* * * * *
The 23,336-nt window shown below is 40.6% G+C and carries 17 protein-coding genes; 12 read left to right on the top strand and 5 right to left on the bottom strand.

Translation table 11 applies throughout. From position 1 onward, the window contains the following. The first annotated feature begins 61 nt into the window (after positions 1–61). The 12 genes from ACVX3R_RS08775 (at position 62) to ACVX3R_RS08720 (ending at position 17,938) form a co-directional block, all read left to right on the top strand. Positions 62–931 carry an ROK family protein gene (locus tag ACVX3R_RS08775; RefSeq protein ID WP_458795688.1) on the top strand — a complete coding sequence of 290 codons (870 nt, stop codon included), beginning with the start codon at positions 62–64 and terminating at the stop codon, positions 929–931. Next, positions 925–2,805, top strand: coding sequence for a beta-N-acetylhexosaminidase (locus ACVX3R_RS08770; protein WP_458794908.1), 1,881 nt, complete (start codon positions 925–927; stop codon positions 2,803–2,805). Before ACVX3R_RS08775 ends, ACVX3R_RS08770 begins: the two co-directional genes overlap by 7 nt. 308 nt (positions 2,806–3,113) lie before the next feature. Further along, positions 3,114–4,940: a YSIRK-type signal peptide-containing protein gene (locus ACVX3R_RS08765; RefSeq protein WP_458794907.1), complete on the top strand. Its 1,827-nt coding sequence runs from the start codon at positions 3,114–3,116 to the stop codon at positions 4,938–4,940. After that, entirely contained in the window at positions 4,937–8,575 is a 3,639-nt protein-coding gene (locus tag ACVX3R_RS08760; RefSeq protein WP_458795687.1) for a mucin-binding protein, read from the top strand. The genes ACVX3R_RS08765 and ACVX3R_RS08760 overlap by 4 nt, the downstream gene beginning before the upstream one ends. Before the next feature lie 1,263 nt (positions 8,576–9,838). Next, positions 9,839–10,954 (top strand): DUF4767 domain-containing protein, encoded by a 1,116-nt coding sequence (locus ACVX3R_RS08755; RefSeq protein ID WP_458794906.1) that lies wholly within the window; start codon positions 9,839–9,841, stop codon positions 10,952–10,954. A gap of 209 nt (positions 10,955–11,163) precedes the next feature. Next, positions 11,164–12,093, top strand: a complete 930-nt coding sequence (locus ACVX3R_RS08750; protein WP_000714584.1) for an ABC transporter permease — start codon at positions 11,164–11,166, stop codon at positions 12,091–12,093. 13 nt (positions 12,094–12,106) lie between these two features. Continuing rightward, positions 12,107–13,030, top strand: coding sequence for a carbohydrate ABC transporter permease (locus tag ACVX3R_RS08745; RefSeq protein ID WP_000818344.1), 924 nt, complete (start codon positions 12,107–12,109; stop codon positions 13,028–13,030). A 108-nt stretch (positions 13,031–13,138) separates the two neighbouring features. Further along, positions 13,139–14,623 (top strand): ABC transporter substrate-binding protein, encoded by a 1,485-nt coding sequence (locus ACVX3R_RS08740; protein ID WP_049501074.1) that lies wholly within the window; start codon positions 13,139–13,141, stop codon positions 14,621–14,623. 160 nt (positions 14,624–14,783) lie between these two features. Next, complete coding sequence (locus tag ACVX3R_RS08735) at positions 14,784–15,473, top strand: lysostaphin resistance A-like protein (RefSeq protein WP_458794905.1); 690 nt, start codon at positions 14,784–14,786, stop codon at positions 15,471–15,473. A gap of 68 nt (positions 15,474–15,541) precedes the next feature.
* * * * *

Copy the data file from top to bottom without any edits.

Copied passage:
The 23,336-nt window shown below is 40.6% G+C and carries 17 protein-coding genes; 12 read left to right on the top strand and 5 right to left on the bottom strand.

Translation table 11 applies throughout. From position 1 onward, the window contains the following. The first annotated feature begins 61 nt into the window (after positions 1–61). The 12 genes from ACVX3R_RS08775 (at position 62) to ACVX3R_RS08720 (ending at position 17,938) form a co-directional block, all read left to right on the top strand. Positions 62–931 carry an ROK family protein gene (locus tag ACVX3R_RS08775; RefSeq protein ID WP_458795688.1) on the top strand — a complete coding sequence of 290 codons (870 nt, stop codon included), beginning with the start codon at positions 62–64 and terminating at the stop codon, positions 929–931. Next, positions 925–2,805, top strand: coding sequence for a beta-N-acetylhexosaminidase (locus ACVX3R_RS08770; protein WP_458794908.1), 1,881 nt, complete (start codon positions 925–927; stop codon positions 2,803–2,805). Before ACVX3R_RS08775 ends, ACVX3R_RS08770 begins: the two co-directional genes overlap by 7 nt. 308 nt (positions 2,806–3,113) lie before the next feature. Further along, positions 3,114–4,940: a YSIRK-type signal peptide-containing protein gene (locus ACVX3R_RS08765; RefSeq protein WP_458794907.1), complete on the top strand. Its 1,827-nt coding sequence runs from the start codon at positions 3,114–3,116 to the stop codon at positions 4,938–4,940. After that, entirely contained in the window at positions 4,937–8,575 is a 3,639-nt protein-coding gene (locus tag ACVX3R_RS08760; RefSeq protein WP_458795687.1) for a mucin-binding protein, read from the top strand. The genes ACVX3R_RS08765 and ACVX3R_RS08760 overlap by 4 nt, the downstream gene beginning before the upstream one ends. Before the next feature lie 1,263 nt (positions 8,576–9,838). Next, positions 9,839–10,954 (top strand): DUF4767 domain-containing protein, encoded by a 1,116-nt coding sequence (locus ACVX3R_RS08755; RefSeq protein ID WP_458794906.1) that lies wholly within the window; start codon positions 9,839–9,841, stop codon positions 10,952–10,954. A gap of 209 nt (positions 10,955–11,163) precedes the next feature. Next, positions 11,164–12,093, top strand: a complete 930-nt coding sequence (locus ACVX3R_RS08750; protein WP_000714584.1) for an ABC transporter permease — start codon at positions 11,164–11,166, stop codon at positions 12,091–12,093. 13 nt (positions 12,094–12,106) lie between these two features. Continuing rightward, positions 12,107–13,030, top strand: coding sequence for a carbohydrate ABC transporter permease (locus tag ACVX3R_RS08745; RefSeq protein ID WP_000818344.1), 924 nt, complete (start codon positions 12,107–12,109; stop codon positions 13,028–13,030). A 108-nt stretch (positions 13,031–13,138) separates the two neighbouring features. Further along, positions 13,139–14,623 (top strand): ABC transporter substrate-binding protein, encoded by a 1,485-nt coding sequence (locus ACVX3R_RS08740; protein ID WP_049501074.1) that lies wholly within the window; start codon positions 13,139–13,141, stop codon positions 14,621–14,623. 160 nt (positions 14,624–14,783) lie between these two features. Next, complete coding sequence (locus tag ACVX3R_RS08735) at positions 14,784–15,473, top strand: lysostaphin resistance A-like protein (RefSeq protein WP_458794905.1); 690 nt, start codon at positions 14,784–14,786, stop codon at positions 15,471–15,473. A gap of 68 nt (positions 15,474–15,541) precedes the next feature.